I used to teach a (poorly attended) finance class the second hour of church while I was what is called a Ward Employment Specialist. One of my main focuses was not just mere budgeting tips, but the underlying emotions of finance. Most finance experts recognize that the reasons people spend too much and save too little is because of the emotional states we are in when we (don’t) spend or (don’t) budget. I was reminded of this while I was reading a recent article in The Wall Street Journal on procrastination:
Putting off a work or school assignment in order to play videogames or water the plants might seem like nothing more serious than poor time-management.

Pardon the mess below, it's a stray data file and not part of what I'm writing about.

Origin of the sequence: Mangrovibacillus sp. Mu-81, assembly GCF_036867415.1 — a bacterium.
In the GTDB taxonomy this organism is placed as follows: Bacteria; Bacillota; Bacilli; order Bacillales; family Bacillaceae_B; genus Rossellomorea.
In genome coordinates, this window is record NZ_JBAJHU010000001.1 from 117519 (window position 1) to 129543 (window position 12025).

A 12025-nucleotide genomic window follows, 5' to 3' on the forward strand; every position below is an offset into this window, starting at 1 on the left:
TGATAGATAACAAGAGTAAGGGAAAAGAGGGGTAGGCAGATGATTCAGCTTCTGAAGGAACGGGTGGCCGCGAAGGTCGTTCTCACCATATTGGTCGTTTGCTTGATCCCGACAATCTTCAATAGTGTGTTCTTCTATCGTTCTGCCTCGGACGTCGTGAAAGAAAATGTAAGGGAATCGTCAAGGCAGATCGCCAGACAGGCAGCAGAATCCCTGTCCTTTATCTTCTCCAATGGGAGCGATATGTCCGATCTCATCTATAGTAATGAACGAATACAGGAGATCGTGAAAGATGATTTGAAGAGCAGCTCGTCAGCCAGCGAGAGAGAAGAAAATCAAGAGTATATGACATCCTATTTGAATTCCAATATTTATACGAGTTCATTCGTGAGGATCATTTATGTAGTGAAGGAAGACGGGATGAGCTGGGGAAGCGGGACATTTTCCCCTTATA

But researchers say chronic procrastination is an emotional strategy for dealing with stress, and it can lead to significant issues in relationships, jobs, finances and health.
…Many chronic procrastinators believe they can’t get started on a task because they want to do it perfectly. Yet studies show chronic procrastination isn’t actually linked to perfectionism, but rather to impulsiveness, which is a tendency to act immediately on urges…Highly impulsive people…shut down when they feel anxiety. Impulsive people are believed to have a harder time dealing with strong emotion and want to do something else to get rid of the bad feeling…
Focusing on time management alone will help procrastinators, but only so much, the scientists say. The emotional regulation component must be addressed as well.
If you struggle with procrastination like I do, you might find the article helpful. Give it a read.